I think that people are far greater, richer and deeper than any model can possibly portray. I share Carol Dweck’s beliefs that our talents and our personalities are not fixed or given, but capable of, desirous of continual development. I do not believe that any purportedly ‘psychometric’ tool is capable of measuring immensurable psyches and that their use is part of a much deeper social malaise that Iain McGilchrist explores so powerfully in “The Master And His Emissary”, the essence of which is that in he last hundred years or so, we have fatally focussed on disembodied, spuriously precise and apparently objective measurement at the expense of exploring how things, including people, interact, develop and become.

    Do psychometrics get a bum wrap. Not as much they dispense them day in, day out around the corporate world, I think!

    1. Jonathan, thanks for this very thoughtful and considered response. It’s clearly hit a note with you and is a topic you’ve clearly discussed in other forums.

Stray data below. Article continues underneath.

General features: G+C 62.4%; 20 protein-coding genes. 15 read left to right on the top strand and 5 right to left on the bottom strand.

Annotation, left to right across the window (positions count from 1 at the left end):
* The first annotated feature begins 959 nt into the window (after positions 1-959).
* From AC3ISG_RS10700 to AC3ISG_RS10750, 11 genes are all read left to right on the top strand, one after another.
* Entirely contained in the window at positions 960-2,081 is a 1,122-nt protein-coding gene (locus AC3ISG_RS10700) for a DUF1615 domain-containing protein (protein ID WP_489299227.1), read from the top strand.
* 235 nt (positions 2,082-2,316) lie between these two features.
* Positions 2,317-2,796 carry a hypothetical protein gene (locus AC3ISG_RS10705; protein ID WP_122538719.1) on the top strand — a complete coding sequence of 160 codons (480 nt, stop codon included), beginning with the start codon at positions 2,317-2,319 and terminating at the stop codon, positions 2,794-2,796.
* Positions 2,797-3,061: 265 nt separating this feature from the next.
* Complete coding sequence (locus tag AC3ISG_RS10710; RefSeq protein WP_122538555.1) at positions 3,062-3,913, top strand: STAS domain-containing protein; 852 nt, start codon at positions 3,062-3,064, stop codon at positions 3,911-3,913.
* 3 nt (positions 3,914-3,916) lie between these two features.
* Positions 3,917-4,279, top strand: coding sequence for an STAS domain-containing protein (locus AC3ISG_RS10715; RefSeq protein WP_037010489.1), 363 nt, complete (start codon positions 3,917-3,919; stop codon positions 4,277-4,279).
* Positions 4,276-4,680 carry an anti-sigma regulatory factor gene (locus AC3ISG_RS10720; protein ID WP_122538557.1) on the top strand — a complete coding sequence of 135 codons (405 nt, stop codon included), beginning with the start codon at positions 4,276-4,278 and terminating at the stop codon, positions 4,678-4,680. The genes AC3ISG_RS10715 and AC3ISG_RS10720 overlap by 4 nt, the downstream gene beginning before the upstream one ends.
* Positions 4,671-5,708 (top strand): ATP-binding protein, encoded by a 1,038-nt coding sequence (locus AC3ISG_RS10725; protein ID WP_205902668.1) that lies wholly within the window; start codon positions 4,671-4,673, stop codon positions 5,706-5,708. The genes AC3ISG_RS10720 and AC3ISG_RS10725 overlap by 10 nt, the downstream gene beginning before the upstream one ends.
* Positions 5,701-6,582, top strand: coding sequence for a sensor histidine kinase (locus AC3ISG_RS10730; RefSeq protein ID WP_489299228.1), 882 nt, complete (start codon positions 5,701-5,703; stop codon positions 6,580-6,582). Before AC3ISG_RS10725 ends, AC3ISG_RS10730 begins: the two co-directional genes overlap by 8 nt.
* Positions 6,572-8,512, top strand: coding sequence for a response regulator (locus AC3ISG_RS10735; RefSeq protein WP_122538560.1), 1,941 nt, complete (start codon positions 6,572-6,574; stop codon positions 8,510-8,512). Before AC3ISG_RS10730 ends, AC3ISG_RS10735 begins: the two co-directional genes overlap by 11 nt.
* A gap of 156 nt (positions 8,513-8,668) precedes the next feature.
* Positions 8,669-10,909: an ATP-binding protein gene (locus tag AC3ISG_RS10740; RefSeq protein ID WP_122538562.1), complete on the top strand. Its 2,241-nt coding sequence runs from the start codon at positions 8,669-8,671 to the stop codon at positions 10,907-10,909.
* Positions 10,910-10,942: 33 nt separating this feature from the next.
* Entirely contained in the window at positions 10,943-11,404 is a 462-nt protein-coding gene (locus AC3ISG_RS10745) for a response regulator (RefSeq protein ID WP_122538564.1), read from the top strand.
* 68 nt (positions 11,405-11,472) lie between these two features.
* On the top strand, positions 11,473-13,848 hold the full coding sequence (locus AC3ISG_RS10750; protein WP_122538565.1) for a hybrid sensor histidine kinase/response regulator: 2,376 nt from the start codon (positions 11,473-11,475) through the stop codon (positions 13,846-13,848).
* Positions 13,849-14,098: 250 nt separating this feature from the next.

I’m afraid I can’t accept that the MBTI positively harms people. In the same way that I disagree with Doug about the use of psychometrics, I think it is clear you and I will disagree on this too.

      With any psychometric tool they only ‘harm’ people when they are used against their design. The purpose of any psychometric is to provide a framework, or a structure within which to raise self-awareness. There are people who appreciate this, and how it can help them.

      I take the point that effective coaching can do this, and it is certainly one of the solutions available to professionals in our field.